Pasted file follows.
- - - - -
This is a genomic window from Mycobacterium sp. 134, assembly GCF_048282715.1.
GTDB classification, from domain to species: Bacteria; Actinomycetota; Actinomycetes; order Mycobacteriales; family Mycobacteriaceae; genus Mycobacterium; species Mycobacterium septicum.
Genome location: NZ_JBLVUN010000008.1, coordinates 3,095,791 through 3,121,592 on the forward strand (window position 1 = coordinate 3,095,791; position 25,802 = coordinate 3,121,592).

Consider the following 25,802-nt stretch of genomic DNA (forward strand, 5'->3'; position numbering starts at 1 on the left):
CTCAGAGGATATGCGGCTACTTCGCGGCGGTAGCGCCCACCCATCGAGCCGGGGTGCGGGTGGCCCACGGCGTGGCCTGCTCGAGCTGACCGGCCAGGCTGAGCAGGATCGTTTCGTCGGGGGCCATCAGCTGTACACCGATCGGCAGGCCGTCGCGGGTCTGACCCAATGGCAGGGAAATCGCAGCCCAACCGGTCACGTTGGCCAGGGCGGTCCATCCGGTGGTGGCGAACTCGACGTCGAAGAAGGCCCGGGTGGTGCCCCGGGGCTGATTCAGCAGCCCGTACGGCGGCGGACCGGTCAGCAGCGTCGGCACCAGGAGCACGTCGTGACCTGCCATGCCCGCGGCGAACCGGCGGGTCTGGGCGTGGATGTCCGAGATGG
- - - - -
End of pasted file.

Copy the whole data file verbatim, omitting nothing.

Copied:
This is a genomic window from Mycobacterium sp. 134, assembly GCF_048282715.1.
GTDB classification, from domain to species: Bacteria; Actinomycetota; Actinomycetes; order Mycobacteriales; family Mycobacteriaceae; genus Mycobacterium; species Mycobacterium septicum.
Genome location: NZ_JBLVUN010000008.1, coordinates 3,095,791 through 3,121,592 on the forward strand (window position 1 = coordinate 3,095,791; position 25,802 = coordinate 3,121,592).

Consider the following 25,802-nt stretch of genomic DNA (forward strand, 5'->3'; position numbering starts at 1 on the left):
CTCAGAGGATATGCGGCTACTTCGCGGCGGTAGCGCCCACCCATCGAGCCGGGGTGCGGGTGGCCCACGGCGTGGCCTGCTCGAGCTGACCGGCCAGGCTGAGCAGGATCGTTTCGTCGGGGGCCATCAGCTGTACACCGATCGGCAGGCCGTCGCGGGTCTGACCCAATGGCAGGGAAATCGCAGCCCAACCGGTCACGTTGGCCAGGGCGGTCCATCCGGTGGTGGCGAACTCGACGTCGAAGAAGGCCCGGGTGGTGCCCCGGGGCTGATTCAGCAGCCCGTACGGCGGCGGACCGGTCAGCAGCGTCGGCACCAGGAGCACGTCGTGACCTGCCATGCCCGCGGCGAACCGGCGGGTCTGGGCGTGGATGTCCGAGATGG